ANNAPOLIS, Md. (WJZ) — Marylanders could see delays in receiving unemployment benefits after they lapsed due to President Donald Trump’s hesitation to sign an economic relief package.
Congress passed a $900 billion COVID-19 relief bill before Christmas, but the president didn’t sign it into law until Sunday. He argued the stimulus checks sent directly to Americans should be larger than the $600 provided for in the bill.
On December 26, the day before Trump signed the bill, unemployment benefits lapsed for an estimated 12 million Americans, CBS News reported.
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While the U.S. Department of Labor said there will not be any lapse in benefits, Maryland’s labor department said it can’t move forward without more instructions from Washington. In a statement Tuesday, Maryland Department of Labor spokesperson Fallon Pearre said that while the bill has now been signed into law, the state is still waiting on guidance about how to implement it:
“The federal COVID-19 relief package that extends and provides additional federal unemployment benefits was signed into law. Labor is currently reviewing the legislation and awaiting guidance from the U.S. Department of Labor on how the CARES Act program extensions should be implemented in Maryland. States cannot move forward without this guidance and it is unlikely the guidance will be issued before the end of the month.
“Once received, Maryland will modify the BEACON system and implement the extensions as quickly as possible to bring much-needed relief to eligible claimants. The department will send an email directly to all claimants with detailed instructions as soon as more information is available. I will also update you as soon as we have more information.”
Sen. Ben Cardin (D-Md.) blamed the president’s delay in signing the bill for causing some of the confusion.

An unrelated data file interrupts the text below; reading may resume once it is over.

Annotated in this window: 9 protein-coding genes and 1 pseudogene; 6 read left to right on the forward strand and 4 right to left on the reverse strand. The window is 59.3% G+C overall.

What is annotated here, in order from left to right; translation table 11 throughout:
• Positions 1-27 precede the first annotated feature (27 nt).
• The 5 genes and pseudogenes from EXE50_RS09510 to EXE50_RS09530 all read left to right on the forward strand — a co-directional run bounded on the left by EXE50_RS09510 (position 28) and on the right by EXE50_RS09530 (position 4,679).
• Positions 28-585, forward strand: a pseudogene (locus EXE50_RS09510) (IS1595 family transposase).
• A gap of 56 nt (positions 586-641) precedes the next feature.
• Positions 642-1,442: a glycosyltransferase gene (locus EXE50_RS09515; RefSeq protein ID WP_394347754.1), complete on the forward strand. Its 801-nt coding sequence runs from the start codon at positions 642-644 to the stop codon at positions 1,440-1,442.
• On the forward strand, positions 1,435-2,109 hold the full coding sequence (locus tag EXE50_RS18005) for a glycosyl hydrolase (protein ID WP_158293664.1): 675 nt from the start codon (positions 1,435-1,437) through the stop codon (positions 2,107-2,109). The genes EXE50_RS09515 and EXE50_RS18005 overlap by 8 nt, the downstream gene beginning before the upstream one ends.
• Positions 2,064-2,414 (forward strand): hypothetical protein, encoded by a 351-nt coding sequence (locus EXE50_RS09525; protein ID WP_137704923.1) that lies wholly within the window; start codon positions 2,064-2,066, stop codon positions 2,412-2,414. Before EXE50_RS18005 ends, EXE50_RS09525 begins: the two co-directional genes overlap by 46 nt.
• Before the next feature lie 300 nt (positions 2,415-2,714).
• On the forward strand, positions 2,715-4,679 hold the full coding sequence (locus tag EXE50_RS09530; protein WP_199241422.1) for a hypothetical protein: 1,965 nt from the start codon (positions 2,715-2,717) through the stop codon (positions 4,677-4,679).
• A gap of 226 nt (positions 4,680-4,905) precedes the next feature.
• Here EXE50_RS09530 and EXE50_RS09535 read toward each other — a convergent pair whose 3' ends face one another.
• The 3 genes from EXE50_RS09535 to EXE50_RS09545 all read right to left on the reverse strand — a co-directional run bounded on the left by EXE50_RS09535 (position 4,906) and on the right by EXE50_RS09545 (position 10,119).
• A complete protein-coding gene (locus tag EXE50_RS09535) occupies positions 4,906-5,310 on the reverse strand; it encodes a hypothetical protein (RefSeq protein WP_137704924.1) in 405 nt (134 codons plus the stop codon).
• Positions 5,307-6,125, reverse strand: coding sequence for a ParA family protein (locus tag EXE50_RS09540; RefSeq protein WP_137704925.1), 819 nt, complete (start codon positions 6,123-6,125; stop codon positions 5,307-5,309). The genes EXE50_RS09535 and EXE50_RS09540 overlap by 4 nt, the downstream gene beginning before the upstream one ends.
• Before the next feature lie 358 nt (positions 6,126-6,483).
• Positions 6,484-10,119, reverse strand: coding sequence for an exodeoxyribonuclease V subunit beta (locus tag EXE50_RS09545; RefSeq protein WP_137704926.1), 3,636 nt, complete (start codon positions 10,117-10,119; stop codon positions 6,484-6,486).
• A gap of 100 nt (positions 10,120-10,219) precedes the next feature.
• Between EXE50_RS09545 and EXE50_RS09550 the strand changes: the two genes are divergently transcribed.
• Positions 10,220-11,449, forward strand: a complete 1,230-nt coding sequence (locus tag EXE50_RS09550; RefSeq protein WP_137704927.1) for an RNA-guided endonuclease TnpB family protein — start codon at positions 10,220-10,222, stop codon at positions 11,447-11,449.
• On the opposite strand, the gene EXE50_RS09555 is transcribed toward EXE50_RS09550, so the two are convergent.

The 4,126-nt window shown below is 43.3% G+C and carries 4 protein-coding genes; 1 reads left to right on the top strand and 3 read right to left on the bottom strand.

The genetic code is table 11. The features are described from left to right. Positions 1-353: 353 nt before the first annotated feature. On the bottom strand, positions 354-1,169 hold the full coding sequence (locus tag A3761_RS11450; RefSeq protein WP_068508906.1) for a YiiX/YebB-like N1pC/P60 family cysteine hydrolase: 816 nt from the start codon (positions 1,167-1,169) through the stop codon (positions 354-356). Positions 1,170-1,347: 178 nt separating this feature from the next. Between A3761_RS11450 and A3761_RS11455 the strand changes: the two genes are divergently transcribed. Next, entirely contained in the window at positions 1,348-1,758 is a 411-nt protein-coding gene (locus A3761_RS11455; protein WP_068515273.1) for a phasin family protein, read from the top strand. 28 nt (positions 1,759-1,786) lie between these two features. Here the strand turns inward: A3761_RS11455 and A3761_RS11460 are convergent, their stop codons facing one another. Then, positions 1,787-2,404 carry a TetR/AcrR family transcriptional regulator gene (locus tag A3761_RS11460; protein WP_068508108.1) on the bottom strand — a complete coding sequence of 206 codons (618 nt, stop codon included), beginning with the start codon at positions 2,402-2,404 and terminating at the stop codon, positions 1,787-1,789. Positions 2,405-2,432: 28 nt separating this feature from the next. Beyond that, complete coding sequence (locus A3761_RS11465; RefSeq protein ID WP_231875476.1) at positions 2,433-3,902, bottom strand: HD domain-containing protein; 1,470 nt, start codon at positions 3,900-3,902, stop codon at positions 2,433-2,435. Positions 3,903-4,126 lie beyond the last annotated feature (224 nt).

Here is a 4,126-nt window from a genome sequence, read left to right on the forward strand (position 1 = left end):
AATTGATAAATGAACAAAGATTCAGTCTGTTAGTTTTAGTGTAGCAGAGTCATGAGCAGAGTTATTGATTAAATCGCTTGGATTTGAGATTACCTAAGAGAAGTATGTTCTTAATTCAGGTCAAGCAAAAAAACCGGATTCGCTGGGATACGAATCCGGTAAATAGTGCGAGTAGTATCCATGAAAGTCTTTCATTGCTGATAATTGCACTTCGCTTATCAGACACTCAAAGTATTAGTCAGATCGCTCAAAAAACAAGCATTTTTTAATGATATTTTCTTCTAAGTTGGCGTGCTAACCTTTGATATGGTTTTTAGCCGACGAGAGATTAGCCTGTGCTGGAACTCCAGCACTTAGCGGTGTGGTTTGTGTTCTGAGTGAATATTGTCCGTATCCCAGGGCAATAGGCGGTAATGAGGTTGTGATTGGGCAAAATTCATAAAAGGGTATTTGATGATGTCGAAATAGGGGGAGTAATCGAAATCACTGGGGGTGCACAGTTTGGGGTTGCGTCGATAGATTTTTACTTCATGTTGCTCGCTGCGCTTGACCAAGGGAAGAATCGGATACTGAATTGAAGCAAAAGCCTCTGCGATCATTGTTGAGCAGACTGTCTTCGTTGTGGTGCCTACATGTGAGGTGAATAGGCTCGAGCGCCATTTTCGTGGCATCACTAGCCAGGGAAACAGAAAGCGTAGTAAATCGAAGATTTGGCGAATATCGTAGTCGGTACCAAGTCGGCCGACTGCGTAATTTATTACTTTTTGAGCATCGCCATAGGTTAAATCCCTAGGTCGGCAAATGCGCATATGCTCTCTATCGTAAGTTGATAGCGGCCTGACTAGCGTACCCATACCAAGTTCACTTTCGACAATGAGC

“People are in desperate need of these checks, and there should be no reason why there is a delay in the determinations of getting these checks,” he said.
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Among those all too familiar with the headaches of the unemployment filing process is Andrew Bruchey, the owner of The Parisian Flea in Baltimore’s Hampden neighborhood.
“No American should have to beg for resources,” he said.
Bruchey relied on unemployment for six months when he had to close his business at the beginning of the pandemic.
“Every day, every other hour, you’re checking to see if there’s some relief coming your way yet… and there’s none,” he said.
Bruchey isn’t alone with his frustrations with elected officials.
“It’s frustrating and it’s confusing,” Fong Moy said, “when we don’t have any solid information about what is going to happen or how it’s going to happen.”
“I’m crossing my fingers that there will be hope in the new year and that we start seeing some real leadership,” Emily Butler said.
Data from the state’s labor department for the week ending December 19, the last week for which data is available, showed 17,724 new unemployment claims during that week.
Once more information is available, the department said it will update its online BEACON system and send claimants an email with detailed instructions.
This story was first published on December 29, 2020.